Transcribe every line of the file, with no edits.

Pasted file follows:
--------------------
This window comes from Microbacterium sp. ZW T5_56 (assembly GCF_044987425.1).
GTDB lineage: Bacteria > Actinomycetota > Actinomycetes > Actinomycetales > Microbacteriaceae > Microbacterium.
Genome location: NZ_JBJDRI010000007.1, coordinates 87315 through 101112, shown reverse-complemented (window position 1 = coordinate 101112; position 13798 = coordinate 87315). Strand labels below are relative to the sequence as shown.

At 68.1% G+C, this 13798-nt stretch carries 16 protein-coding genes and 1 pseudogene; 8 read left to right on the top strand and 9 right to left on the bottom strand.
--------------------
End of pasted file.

This window comes from Microbacterium sp. ZW T5_56 (assembly GCF_044987425.1).
GTDB lineage: Bacteria > Actinomycetota > Actinomycetes > Actinomycetales > Microbacteriaceae > Microbacterium.
Genome location: NZ_JBJDRI010000007.1, coordinates 87315 through 101112, shown reverse-complemented (window position 1 = coordinate 101112; position 13798 = coordinate 87315). Strand labels below are relative to the sequence as shown.

At 68.1% G+C, this 13798-nt stretch carries 16 protein-coding genes and 1 pseudogene; 8 read left to right on the top strand and 9 right to left on the bottom strand.